| 1 MINUTE READ

Tool and Die Sales Set to Plunge 24% in U.S.

Carmakers, who spent $8.7 billion on production tooling in North America this year, are likely to cut their investment to $6.8 billion in 2020 and $7.1 billion in 2021, predicts Harbour Results Inc.

Share

Facebook Share Icon LinkedIn Share Icon Twitter Share Icon Share by EMail icon Print Icon

Carmakers, who spent $8.7 billion on production tooling in North America this year, are likely to cut their investment to $6.8 billion in 2020 and $7.1 billion in 2021, predicts Harbour Results Inc.

CEO Laurie Harbour (pictured) attributes next year’s decline to a downturn in new-model programs being launched in the region. She notes that only 13 of the 45 scheduled new models in 2020 involve the traditional Detroit Three producers, who buy most of their manufacturing tooling locally.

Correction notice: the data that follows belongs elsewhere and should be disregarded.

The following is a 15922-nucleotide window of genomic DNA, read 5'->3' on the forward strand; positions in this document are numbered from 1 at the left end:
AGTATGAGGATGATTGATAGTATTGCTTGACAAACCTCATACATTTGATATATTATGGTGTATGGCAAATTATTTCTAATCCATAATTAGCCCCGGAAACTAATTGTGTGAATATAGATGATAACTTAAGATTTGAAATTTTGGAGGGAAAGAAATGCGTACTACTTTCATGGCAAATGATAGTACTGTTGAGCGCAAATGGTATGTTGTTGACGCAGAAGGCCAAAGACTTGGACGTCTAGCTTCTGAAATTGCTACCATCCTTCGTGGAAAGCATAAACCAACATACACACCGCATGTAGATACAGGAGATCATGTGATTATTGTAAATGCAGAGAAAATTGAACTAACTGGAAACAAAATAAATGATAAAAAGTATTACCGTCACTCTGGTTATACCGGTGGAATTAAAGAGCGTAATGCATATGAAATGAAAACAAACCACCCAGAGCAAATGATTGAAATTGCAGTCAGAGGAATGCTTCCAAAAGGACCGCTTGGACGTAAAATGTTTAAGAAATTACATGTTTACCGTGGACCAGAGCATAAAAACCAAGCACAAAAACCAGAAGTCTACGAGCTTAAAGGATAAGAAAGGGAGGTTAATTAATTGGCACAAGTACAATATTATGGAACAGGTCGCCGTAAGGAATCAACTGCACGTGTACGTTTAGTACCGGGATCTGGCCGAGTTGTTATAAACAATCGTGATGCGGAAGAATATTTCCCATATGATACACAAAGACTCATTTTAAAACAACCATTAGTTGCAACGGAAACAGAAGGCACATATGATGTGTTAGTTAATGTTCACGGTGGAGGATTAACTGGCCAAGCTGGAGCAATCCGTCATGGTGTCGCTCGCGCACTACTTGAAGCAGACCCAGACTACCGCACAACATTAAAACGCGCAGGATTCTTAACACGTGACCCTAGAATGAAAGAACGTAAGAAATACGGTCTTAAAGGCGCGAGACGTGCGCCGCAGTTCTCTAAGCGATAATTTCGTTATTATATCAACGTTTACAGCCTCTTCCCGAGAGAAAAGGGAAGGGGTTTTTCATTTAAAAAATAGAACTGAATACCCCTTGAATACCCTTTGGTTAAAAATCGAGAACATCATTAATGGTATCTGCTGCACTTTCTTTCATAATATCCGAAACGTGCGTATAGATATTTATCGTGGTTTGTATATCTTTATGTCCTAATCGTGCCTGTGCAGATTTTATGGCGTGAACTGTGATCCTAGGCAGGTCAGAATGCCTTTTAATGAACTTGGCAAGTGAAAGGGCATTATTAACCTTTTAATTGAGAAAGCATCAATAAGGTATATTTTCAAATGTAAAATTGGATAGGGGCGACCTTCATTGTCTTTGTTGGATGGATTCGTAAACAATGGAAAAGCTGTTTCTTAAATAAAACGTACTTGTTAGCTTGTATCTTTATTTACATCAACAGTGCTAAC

Harbour says the expected gradual decline in North American car sales over the next several years will pressure carmakers to share platforms across more models, simplify trim packages and take other cut-cutting steps—all of which will reduce the need for tooling. She notes that competition from low-cost foreign suppliers, especially in China, also is hitting North American tool and die shops hard.

Harbour predicts that average annual spending on automotive tooling in North American will drop from about $9 billion over the past several years to between $6.5 billion and $8 billion through the next 3-5 years. Harbour says the downward trend already has forced at least 10 tool and die shops to close this year.

RELATED CONTENT